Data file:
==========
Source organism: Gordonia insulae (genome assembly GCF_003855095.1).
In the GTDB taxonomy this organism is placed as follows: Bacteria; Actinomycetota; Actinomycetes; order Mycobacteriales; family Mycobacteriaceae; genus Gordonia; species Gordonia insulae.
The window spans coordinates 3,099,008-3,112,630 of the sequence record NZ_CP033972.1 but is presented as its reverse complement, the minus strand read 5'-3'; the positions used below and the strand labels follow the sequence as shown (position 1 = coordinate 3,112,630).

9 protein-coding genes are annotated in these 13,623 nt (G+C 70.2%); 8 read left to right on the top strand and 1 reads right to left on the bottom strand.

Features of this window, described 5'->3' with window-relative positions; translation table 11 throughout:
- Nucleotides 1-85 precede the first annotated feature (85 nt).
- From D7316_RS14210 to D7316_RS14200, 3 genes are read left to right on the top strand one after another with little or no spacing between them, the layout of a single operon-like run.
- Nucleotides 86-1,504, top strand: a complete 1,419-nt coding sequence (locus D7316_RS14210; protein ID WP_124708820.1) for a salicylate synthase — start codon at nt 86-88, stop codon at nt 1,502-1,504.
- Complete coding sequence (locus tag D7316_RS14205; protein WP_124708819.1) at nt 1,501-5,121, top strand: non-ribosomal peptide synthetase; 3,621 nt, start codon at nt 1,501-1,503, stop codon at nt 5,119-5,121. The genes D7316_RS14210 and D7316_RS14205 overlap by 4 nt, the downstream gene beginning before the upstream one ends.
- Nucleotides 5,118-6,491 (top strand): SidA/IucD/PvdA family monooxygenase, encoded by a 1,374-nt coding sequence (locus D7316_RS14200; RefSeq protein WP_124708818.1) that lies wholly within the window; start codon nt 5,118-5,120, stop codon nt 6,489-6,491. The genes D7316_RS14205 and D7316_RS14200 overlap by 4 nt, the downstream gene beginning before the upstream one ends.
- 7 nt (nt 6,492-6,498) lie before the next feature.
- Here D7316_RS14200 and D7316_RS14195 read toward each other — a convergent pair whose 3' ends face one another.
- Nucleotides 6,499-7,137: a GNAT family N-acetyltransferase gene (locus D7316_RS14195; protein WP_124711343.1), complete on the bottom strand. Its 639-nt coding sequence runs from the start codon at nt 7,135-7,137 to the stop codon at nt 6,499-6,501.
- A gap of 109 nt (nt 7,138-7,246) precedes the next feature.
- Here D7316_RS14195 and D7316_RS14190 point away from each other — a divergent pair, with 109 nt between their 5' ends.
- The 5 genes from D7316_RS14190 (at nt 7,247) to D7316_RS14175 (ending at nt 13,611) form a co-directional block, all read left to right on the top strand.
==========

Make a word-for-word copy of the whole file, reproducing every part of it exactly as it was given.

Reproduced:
Source organism: Gordonia insulae (genome assembly GCF_003855095.1).
In the GTDB taxonomy this organism is placed as follows: Bacteria; Actinomycetota; Actinomycetes; order Mycobacteriales; family Mycobacteriaceae; genus Gordonia; species Gordonia insulae.
The window spans coordinates 3,099,008-3,112,630 of the sequence record NZ_CP033972.1 but is presented as its reverse complement, the minus strand read 5'-3'; the positions used below and the strand labels follow the sequence as shown (position 1 = coordinate 3,112,630).

9 protein-coding genes are annotated in these 13,623 nt (G+C 70.2%); 8 read left to right on the top strand and 1 reads right to left on the bottom strand.

Features of this window, described 5'->3' with window-relative positions; translation table 11 throughout:
- Nucleotides 1-85 precede the first annotated feature (85 nt).
- From D7316_RS14210 to D7316_RS14200, 3 genes are read left to right on the top strand one after another with little or no spacing between them, the layout of a single operon-like run.
- Nucleotides 86-1,504, top strand: a complete 1,419-nt coding sequence (locus D7316_RS14210; protein ID WP_124708820.1) for a salicylate synthase — start codon at nt 86-88, stop codon at nt 1,502-1,504.
- Complete coding sequence (locus tag D7316_RS14205; protein WP_124708819.1) at nt 1,501-5,121, top strand: non-ribosomal peptide synthetase; 3,621 nt, start codon at nt 1,501-1,503, stop codon at nt 5,119-5,121. The genes D7316_RS14210 and D7316_RS14205 overlap by 4 nt, the downstream gene beginning before the upstream one ends.
- Nucleotides 5,118-6,491 (top strand): SidA/IucD/PvdA family monooxygenase, encoded by a 1,374-nt coding sequence (locus D7316_RS14200; RefSeq protein WP_124708818.1) that lies wholly within the window; start codon nt 5,118-5,120, stop codon nt 6,489-6,491. The genes D7316_RS14205 and D7316_RS14200 overlap by 4 nt, the downstream gene beginning before the upstream one ends.
- 7 nt (nt 6,492-6,498) lie before the next feature.
- Here D7316_RS14200 and D7316_RS14195 read toward each other — a convergent pair whose 3' ends face one another.
- Nucleotides 6,499-7,137: a GNAT family N-acetyltransferase gene (locus D7316_RS14195; protein WP_124711343.1), complete on the bottom strand. Its 639-nt coding sequence runs from the start codon at nt 7,135-7,137 to the stop codon at nt 6,499-6,501.
- A gap of 109 nt (nt 7,138-7,246) precedes the next feature.
- Here D7316_RS14195 and D7316_RS14190 point away from each other — a divergent pair, with 109 nt between their 5' ends.
- The 5 genes from D7316_RS14190 (at nt 7,247) to D7316_RS14175 (ending at nt 13,611) form a co-directional block, all read left to right on the top strand.